“What I love about Friendship Centres is that their mandate is for all Indigenous peoples and their friends,” says Defriend. “It’s that more collective perspective on Indigenous culture.” 

Friendship Centres operate as non-profit agencies with an overarching goal of supporting Indigenous people who live in urban centres with a variety of health and social programs. 

“Friendship Centres are under-funded, non-profit, marginalized service providers, and yet that's where all my foundational teachings have come from and where I really learned about the differences and similarities across Indigenous cultures, because we have such different manifestations of culture,” says Defriend. 

At her local Friendship Centre, Defriend says she learned everything from budgeting for community services, to organizing an honorarium budget for Elders, protocols and how to conduct herself around Elders, the variance in literacy levels and the social determinants of health for Indigenous peoples.

The TLAFC remains an important part of her life, as she often visits to connect, conduct workshops, provide consulting or participate in culture nights. Her daughter, who is nearly three years old, also participates in programs there. 

Her research, however, focuses on how culturally relevant health care can be made accessible for First Nations peoples living in urban centres, with Friendship Centres acting as a potential conduit for services.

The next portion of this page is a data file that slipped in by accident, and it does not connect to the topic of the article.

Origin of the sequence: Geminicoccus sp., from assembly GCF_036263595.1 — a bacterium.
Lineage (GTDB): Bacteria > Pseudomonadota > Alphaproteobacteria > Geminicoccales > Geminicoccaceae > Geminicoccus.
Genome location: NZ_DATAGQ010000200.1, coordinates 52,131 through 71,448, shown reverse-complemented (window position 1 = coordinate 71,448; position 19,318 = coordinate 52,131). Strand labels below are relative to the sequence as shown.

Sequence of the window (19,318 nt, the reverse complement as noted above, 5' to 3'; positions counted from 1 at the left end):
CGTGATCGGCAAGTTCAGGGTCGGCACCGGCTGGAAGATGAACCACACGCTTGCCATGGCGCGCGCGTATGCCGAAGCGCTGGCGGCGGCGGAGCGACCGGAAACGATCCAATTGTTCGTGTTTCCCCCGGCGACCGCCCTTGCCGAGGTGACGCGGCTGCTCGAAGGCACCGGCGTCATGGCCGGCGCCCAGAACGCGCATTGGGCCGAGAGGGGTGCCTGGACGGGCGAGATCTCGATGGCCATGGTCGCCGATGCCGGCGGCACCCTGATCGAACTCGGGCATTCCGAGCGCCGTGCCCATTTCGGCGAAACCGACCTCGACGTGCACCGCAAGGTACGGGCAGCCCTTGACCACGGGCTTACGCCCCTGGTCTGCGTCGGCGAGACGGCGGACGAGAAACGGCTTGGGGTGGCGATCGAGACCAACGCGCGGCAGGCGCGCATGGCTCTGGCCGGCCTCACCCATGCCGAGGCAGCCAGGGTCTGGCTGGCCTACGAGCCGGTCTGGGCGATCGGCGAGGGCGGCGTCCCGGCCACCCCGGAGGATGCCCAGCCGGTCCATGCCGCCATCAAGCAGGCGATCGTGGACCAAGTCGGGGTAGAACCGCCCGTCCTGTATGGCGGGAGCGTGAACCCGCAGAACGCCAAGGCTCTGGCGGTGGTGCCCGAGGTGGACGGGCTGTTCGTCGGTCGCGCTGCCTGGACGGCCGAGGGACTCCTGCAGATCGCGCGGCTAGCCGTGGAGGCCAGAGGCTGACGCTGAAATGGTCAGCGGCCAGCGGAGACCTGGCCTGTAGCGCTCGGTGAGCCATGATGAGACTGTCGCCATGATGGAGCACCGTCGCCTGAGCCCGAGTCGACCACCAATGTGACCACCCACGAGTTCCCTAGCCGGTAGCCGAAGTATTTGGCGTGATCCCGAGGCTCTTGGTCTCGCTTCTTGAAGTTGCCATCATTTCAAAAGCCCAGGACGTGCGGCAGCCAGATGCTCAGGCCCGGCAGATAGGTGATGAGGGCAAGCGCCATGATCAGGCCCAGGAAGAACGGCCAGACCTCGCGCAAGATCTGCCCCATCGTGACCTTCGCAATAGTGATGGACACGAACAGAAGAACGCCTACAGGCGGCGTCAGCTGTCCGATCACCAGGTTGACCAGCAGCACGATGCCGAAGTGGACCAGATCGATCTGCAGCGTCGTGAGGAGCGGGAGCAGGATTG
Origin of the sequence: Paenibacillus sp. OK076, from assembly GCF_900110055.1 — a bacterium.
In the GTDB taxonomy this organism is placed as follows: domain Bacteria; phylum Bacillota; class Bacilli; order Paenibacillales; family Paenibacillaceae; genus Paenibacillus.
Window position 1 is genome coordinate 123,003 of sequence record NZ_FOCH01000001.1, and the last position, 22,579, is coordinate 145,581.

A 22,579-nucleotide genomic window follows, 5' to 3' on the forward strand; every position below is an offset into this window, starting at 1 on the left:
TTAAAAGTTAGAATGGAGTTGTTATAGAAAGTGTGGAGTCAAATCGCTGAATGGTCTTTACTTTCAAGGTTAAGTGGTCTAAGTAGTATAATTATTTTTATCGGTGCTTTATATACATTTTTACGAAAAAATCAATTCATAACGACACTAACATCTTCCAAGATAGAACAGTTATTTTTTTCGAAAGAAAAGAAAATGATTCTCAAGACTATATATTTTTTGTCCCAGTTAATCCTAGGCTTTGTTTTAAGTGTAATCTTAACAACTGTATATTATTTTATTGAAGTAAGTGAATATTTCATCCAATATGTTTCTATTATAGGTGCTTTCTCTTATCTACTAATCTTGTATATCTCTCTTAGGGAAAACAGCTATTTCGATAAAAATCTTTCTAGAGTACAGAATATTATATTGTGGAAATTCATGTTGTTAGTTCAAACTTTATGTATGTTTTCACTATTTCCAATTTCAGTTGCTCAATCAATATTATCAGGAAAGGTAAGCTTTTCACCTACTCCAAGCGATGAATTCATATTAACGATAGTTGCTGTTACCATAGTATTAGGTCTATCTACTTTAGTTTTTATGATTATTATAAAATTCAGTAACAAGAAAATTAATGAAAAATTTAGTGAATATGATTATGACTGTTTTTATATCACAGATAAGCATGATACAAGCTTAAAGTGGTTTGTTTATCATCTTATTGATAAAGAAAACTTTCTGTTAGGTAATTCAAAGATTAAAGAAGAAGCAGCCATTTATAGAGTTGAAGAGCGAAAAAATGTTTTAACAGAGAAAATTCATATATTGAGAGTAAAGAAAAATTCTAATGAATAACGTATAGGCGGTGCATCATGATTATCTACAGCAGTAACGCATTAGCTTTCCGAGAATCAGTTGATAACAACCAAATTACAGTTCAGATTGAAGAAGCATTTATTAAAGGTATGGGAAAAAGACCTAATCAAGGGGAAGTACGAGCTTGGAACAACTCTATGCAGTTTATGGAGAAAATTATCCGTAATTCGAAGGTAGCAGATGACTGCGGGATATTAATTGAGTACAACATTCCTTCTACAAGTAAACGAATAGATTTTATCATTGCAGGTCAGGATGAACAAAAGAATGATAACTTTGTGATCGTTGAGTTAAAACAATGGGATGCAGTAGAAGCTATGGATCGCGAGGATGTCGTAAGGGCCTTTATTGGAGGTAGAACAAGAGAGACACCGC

She used Indigenous research methods, such as connecting the research with her identity, using the transferring of stories as a form of qualitative research, involving the presence of Elders throughout to ensure the work was being done in a good way, and taking the cycle of the four seasons (one year) to reflect on the data she collected. 

“It was really important for me to uphold my own identity, journey and family,” she says. “My grandmother was on my committee, and she was also one of the Elders that I interviewed. I really wanted to position my research as not being able to be separated from it, because there is that ongoing accountability that happens when I align myself with my teachings.” 

Woven into her dissertation is the idea of accountability to her community, family, ancestors, and particularly, to “the next seven generations”. She wanted to ensure her learnings would be available and accessible to everyone, including the children who will inherit our systems. She accomplishes this accessibility piece by including a picture book in her dissertation portfolio, which she composed and illustrated herself.